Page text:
Carin Stutz has resigned as chief executive of Così 18 months after taking the top post at the long-struggling brand.
The Deerfield, Ill.-based company’s board of directors has named executive chair Stephen Edwards president and chief executive.
“On behalf of the board,” Edwards said in a statement, “I would like to thank Carin for her service to Così. We wish Carin well in her future endeavors.”
Edwards and the board indicated that the 124-unit fast-casual chain’s first priorities under the new management structure would be to shrink its cost structures by focusing on unit-level profitability and exiting unprofitable locations, preferably through refranchising.
Accelerating franchise growth had been a key goal for the company when it raised $12.8 million last year in a secondary-rights offering to shareholders, which it completed on July 9, 2012.
“Our franchise partners have proven that they can operate successful restaurants under our brand,” Edwards said. “Our focus will be to give these partners and other entrepreneurs like them the tools they need to grow the Così system. … Così is a great brand. Our mission is to create a business model that builds on the strength of our brand while generating profits for our shareholders. And to do so quickly.”
The company’s first-quarter earnings, which it reported last month, reflected franchisees’ outperformance in Così’s uneven operating results. For the April 1-ended quarter, franchisees’ same-store sales decreased only 1.3 percent, compared with a 6.6-percent drop in company-owned restaurants, leading to an overall 4.5-percent decrease for the chain’s entire system.
Così Inc.’s first-quarter net loss widened to $2.74 million, or negative 15 cents per share, compared with $1.13 million, or negative 9 cents per share, a year earlier.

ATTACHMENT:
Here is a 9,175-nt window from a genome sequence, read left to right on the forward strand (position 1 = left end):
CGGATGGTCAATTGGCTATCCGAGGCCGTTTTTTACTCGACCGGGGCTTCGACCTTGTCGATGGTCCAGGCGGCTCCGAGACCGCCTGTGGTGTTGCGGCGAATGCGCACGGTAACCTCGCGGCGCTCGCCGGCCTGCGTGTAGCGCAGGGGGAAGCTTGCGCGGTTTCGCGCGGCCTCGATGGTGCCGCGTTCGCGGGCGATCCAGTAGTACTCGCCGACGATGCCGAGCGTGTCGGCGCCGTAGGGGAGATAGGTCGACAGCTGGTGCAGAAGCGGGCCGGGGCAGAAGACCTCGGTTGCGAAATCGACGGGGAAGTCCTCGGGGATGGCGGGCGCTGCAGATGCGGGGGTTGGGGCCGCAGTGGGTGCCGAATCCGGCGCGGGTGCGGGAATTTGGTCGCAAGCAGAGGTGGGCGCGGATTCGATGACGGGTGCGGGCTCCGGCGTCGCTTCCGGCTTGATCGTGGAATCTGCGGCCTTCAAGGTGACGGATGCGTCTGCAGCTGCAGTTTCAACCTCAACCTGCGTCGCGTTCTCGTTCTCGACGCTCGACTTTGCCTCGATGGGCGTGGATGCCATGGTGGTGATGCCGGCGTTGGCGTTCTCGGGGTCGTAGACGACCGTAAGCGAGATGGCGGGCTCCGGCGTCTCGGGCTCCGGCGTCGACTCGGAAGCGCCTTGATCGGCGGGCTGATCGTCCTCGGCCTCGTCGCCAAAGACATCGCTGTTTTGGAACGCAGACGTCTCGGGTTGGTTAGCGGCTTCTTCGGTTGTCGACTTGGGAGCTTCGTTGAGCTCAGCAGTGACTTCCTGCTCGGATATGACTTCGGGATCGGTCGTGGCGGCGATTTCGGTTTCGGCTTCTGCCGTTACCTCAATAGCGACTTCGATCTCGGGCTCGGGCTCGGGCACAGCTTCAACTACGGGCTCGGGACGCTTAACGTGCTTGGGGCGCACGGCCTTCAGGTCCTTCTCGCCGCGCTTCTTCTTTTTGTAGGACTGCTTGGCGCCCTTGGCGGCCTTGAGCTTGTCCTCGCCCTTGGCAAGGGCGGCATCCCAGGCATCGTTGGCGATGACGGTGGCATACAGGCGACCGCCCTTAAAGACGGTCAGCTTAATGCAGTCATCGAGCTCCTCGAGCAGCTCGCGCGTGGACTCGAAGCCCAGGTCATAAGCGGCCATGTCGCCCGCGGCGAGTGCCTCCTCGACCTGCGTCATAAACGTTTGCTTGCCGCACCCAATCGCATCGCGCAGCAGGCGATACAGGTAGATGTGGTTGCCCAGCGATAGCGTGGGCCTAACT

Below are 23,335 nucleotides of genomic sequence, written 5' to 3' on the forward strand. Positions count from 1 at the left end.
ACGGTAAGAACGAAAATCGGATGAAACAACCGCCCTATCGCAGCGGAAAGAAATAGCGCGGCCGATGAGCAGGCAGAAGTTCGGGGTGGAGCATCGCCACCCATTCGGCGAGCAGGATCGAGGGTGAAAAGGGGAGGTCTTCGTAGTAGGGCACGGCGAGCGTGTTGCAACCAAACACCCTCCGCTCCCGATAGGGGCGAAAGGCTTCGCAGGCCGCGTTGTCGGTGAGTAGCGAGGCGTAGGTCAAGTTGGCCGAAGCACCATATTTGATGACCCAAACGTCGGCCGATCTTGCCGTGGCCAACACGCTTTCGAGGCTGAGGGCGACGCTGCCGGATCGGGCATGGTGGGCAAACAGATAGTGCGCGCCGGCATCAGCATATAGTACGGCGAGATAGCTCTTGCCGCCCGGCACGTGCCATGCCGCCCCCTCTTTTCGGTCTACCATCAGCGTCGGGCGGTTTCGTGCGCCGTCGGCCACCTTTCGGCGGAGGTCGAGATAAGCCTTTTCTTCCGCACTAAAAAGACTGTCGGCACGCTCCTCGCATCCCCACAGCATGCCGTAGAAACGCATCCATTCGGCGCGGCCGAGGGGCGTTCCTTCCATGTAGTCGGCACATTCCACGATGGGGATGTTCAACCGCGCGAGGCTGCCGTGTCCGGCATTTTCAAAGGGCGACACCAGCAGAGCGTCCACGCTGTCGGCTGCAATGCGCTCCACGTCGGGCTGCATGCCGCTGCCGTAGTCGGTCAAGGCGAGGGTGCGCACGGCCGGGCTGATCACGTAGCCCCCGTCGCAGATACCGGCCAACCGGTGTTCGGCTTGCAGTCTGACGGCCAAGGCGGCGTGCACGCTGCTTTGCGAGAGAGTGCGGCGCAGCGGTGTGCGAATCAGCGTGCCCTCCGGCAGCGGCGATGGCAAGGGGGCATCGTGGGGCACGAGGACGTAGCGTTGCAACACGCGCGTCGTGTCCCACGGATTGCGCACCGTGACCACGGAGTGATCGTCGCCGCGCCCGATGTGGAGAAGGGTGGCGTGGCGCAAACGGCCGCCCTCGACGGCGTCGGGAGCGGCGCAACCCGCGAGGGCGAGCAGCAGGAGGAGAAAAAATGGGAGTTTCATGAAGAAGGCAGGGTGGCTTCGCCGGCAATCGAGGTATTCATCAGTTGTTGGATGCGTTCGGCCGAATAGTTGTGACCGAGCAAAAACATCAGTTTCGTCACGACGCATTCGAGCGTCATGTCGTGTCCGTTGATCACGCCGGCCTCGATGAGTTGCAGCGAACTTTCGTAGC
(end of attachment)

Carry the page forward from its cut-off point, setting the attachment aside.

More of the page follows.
In that filing, the company reported pockets of success, including several franchised locations and an aggregate same-store sales increase in the New York City market, where reimaging efforts and a program designed to improve unit-level operations had started to return positive results. The company’s home market of Chicago also had been completely remodeled, and one downtown location served as a “pop-up” unit last winter, where an extensive new menu was tested.
Darren Tristano, executive vice president of Chicago-based Technomic Inc., acknowledged that Così had fallen behind competitors in the bakery-café segment, but still characterized Stutz’s resignation as a “sudden decision.”
“I had just spoken to Carin during the NRA Show and she was excited about the direction Così was going,” Tristano said. “So her decision is evidence that this is a very competitive segment of the industry, not just in bakery-café or sandwich, but, in general, breakfast. Even with a good product and good locations, it’s been difficult to build profitability.”
With more transition in leadership, Così’s path back to profitability and growth will probably be a little longer, he added. The sustained focus on refranchising could bring much-needed capital to Così Inc. and allow it to focus on building the brand rather than running restaurants, Tristano said.
“This decision can help narrow down what Così focuses on,” he said. “I don’t think it has to do with the menu, because they have a good product and their pricing is competitive and the décor is appropriate.
“They still have to tweak the service format and better understand what dayparts they want to own,” he continued. “I think it very likely comes down to service when competing with Panera Bread and Corner Bakery.”
In addition to Stutz’s resignation, Così layed off some administrative staff, which the company said would result in annual savings of approximately $1 million.
Così operates 74 company-owned locations and franchises another 50 restaurants in 16 states, the District of Columbia and the United Arab Emirates.